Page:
I have to say that past years visit to the Monkey Islandish Caribbean has turned out to be a truly epic journey filled to the brim with piratey adventures and charming concepts. And here is where we are now. Right at the end. But is it the last chapter of one big story? Or more like the end to an episodic series? And how good is it exactly?

While immensely enjoying chapter 4 (which was an experience worthy of the first three Monkey Island games), I was careful not to build too much expectations for the final episode. It’s quite common to have the last act before the climax to be ripe with tension, mysteries and exciting prospects, just for the finale to disappoint with a cliché ending that didn’t even address half of the plot points that were earlier introduced as vital. It’s so easy to tease about the greatness and the amount of things that the ending will deliver, and so damn hard to actually realize that potential, and do that in style. Game critics are not paid to be forgiving though. 😉


At the end of Trail and Execution we’ve seen our hero – Guybrush Threepwood – being stabbed to death by his powerful nemesis LeChuck, all initiative seemingly left in the hands of his loving wife, Elaine. Now, as Rise of The Pirate God starts Guybrush wakes up in The Land of The Dead – without his body (any body whatsoever actually) and only with a shred of life as a memento. In consequence the player is cast inside a totally new adventure, which is pretty much unrelated to LeChuck, Elaine, and things happening back in the Realm of The Living. Sure, we always have the goal to get back down there in mind. Nevertheless, like with other TOMI episodes and their Flotsam Islands, Spinner Cays and Matinee bellies the player finds himself stalled in yet another fantastic, one of a kind locale with a lengthy list of ingredients to gather, rather than directly pursuiting the storyline’s progress. This grates especially with the exciting prospects of a climactic confrontation the player was left with at the end of Chapter 4. In addition, this month’s fetch quests really give the impression of having been thought up to quickly pad out the game with things to do. A lot of puzzles demand just reading an item’s name on a list than finding and picking up precisely that item while running around the many locations. Does anyone has a spare dead bird’s feather lying around, I need it for my voodoo mixture?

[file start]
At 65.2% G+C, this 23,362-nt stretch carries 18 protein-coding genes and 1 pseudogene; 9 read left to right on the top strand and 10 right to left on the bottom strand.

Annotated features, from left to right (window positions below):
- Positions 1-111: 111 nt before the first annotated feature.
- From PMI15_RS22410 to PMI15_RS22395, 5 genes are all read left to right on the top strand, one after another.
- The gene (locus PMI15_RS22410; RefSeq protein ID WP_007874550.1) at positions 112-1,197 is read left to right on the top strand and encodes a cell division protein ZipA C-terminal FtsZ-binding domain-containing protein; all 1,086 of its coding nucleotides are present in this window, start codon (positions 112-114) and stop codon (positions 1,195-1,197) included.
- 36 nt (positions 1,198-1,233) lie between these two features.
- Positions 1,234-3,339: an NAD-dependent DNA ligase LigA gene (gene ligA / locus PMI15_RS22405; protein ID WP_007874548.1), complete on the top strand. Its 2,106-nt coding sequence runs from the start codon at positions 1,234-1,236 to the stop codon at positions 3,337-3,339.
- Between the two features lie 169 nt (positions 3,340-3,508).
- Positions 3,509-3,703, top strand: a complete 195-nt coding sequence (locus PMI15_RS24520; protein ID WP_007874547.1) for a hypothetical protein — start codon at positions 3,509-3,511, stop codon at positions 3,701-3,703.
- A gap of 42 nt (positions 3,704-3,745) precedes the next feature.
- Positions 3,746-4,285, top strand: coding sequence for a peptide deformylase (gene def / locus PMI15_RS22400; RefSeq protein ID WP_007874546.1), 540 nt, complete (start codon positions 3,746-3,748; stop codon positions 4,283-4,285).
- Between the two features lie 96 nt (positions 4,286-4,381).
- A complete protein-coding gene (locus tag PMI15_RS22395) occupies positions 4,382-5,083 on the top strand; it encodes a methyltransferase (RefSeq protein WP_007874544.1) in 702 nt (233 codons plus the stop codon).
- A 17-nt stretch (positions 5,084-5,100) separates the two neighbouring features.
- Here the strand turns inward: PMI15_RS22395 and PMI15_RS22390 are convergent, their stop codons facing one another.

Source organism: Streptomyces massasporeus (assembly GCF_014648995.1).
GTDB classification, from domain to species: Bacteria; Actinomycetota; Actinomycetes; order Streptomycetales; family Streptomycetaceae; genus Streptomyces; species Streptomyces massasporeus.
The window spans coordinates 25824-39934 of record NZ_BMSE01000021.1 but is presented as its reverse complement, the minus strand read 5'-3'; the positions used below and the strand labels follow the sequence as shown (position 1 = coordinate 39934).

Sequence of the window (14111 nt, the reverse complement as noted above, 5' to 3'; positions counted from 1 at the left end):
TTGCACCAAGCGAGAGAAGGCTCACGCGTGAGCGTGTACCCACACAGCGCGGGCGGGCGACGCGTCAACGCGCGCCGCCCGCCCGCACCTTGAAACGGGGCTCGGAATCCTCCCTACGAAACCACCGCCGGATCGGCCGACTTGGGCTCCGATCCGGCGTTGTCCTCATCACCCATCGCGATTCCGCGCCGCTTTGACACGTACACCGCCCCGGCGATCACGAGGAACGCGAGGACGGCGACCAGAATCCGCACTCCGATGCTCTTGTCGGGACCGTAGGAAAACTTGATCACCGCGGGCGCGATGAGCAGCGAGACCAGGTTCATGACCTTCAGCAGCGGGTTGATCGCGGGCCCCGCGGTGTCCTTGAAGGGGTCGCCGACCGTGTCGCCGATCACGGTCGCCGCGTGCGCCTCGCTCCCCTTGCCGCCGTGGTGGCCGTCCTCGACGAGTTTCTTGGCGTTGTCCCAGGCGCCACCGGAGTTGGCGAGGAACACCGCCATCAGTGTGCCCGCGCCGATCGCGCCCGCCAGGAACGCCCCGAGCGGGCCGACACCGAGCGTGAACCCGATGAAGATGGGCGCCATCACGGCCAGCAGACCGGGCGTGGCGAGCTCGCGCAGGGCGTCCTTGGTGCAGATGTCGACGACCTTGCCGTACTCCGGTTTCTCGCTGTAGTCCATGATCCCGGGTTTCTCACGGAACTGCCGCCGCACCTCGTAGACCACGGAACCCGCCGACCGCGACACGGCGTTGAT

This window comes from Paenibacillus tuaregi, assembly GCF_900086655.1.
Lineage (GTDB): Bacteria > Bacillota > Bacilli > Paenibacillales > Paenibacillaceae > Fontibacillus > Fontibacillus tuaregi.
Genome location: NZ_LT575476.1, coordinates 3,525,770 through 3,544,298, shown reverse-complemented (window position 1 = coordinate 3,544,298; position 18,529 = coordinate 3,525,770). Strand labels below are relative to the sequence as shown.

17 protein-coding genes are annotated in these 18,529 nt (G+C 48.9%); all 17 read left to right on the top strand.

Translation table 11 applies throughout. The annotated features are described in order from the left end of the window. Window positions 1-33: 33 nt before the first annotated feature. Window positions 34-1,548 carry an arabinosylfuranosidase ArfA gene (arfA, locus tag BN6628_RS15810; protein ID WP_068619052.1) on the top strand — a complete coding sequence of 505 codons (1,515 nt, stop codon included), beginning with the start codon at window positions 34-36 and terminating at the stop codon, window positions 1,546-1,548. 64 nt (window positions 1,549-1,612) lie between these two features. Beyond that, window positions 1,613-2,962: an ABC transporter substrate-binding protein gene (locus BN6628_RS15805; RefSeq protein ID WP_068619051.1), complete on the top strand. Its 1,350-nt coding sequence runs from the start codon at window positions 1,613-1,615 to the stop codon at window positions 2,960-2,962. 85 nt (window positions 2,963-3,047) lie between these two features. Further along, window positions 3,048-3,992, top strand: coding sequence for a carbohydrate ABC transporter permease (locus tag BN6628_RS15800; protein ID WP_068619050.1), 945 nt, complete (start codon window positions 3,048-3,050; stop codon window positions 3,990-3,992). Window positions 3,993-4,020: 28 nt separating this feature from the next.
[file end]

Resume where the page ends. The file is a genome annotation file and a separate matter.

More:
The Land of The Dead - Grog machines aplenty

But before I go overly negative here, let’s mention some of Pirate God’s undoubtful strengths. The pirate version of The Land of The Dead is very impressive and effective in its presentation. It has style, atmosphere, gruesome motives, proper afterlife characters like: the deep-voiced Ferryman, pirate ghosts, Franklin The Hound, or the enigmatic Galeb (a zombified Raffiki from The Lion King), as well as a nice affirmation of the Monkey Island pirate essence: sword mastery + thievery + treasure hunter-y-y.

All this presented in stunning and funny animations with lots of visual expressiveness, stylishness and subtlety where needed. The whole Land of The Dead has all kinds of neat graphical touches. No wonder that for this episode Mark Darin decided to share the directing credit with Jake Rodkin – Tales’ graphic art creating guy. Couple all that with the always consistently superb musical score from Michael Land and you rightly end up being in another world. I mean, totally immersed in the Monkey Island world.

There are several good puzzles too – among them is the so far most prominent appearance of insult-sword-fighting in Tales, a new mind-bending jail-breaking challenge, as well as Guybrush returning to the world of the living in two different forms – each one with its specific advantages and disadvantages. Nevertheless the aforementioned weak fetch quests, frequent repeating of the same actions, as well as some solutions being mercilessly spelled out in-game (even with the hints being turned off) make the puzzles a bit of a letdown. By the way, powerful voodoo spells and voodoo gadgets are conveniently left by LeChuck in places where Guybrush will easily stumble on them, which feels a wee bit too convenient.